sudo easy_install pip sudo pip install osascript

There are other ways to run applescript in Python, but this method allowed me to copy/paste my Applescript right into the Python script.

Add Apps to the Accessibility Database

This allows the Mac to control the GUI (click buttons and type stuff in so you don’t have to)

You will need to add Terminal to the accessibility database, which will let your computer control your Mac.  Just drag-and-drop it in (and make sure the box is checked).

If you try to run the script before allowing Terminal access to assistive devices, you will get a prompt to do so, so save yourself a step and add it in now.

If you are an advanced user or are looking to script this process, just use to add the app to the accessibility database:

Export Your Passwords

1. Export your passwords from LastPass to a .csv  file by going to Tools > Advanced Tools > Export To > LastPass CSV File from the browser extension

2. Download the file to your computer

Modify The Script

Below is a trimmed down version of the script (fully-commented script available here).  You will need to edit the script to point to the password file you downloaded (the line to modify is highlighted below).

import csv
from osascript import osascript
from os import system

cr = csv.reader(open("~/Downloads/exported_passwords.csv","rb"))

def escape_password(password):
	escaped_password = ''
	for c in range(0, len(password)):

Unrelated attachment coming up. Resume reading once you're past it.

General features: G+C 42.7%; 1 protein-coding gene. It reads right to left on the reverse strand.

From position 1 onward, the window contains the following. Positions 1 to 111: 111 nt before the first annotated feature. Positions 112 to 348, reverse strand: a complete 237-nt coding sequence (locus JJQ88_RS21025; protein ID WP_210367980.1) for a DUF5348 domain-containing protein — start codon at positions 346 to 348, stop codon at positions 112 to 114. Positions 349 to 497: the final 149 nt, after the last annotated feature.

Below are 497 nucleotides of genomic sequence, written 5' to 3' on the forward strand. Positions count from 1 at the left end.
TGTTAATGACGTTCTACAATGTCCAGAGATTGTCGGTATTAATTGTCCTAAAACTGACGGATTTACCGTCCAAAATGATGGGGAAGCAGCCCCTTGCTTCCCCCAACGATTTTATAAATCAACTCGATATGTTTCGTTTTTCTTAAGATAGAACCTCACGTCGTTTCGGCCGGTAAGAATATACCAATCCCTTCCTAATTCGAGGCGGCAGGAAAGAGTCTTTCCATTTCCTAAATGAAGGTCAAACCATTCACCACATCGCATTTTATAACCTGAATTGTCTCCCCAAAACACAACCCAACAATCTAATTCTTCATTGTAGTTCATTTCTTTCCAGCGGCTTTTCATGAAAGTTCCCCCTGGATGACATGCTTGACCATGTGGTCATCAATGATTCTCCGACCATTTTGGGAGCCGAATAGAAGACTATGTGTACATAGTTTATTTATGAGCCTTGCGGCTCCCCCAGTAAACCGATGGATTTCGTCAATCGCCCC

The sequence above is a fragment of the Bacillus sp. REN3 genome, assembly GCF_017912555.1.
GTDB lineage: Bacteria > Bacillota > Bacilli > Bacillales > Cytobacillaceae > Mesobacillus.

# Escape characters that will cause syntax problems in the script
		if (password[c] == "\\"):
		elif (password[c] == '"'):
		elif (password[c] == "'"):
	return escaped_password

for idx,row in enumerate(cr):
	if row[0] == "http://sn":
		if row[1] == "username":
		elif row[2] == "password":
		elif row[4] == "name":
			username = row[1]
			password = row[2]
			fixed_password = escape_password(password)
			url = row[0]
			server = row[4]
			print str(idx) + ":	" + server
			print username
			print password
			on open_url(address)
			tell application "Safari"
				close every window
				open location address
			end tell
			end open_url

			on wait_for_page_to_load()
			delay 0.5
			tell application "Safari"
				set thePage to source of document in window 1
				if thePage contains "</html>" then
					return true
					exit repeat
					delay 0.5
				end if
			end repeat
			end tell
			end wait_for_page_to_load

			on fill_in_fields(username, passwd)
			tell application "System Events"
				tell process "Safari"
					repeat until not (exists window 1)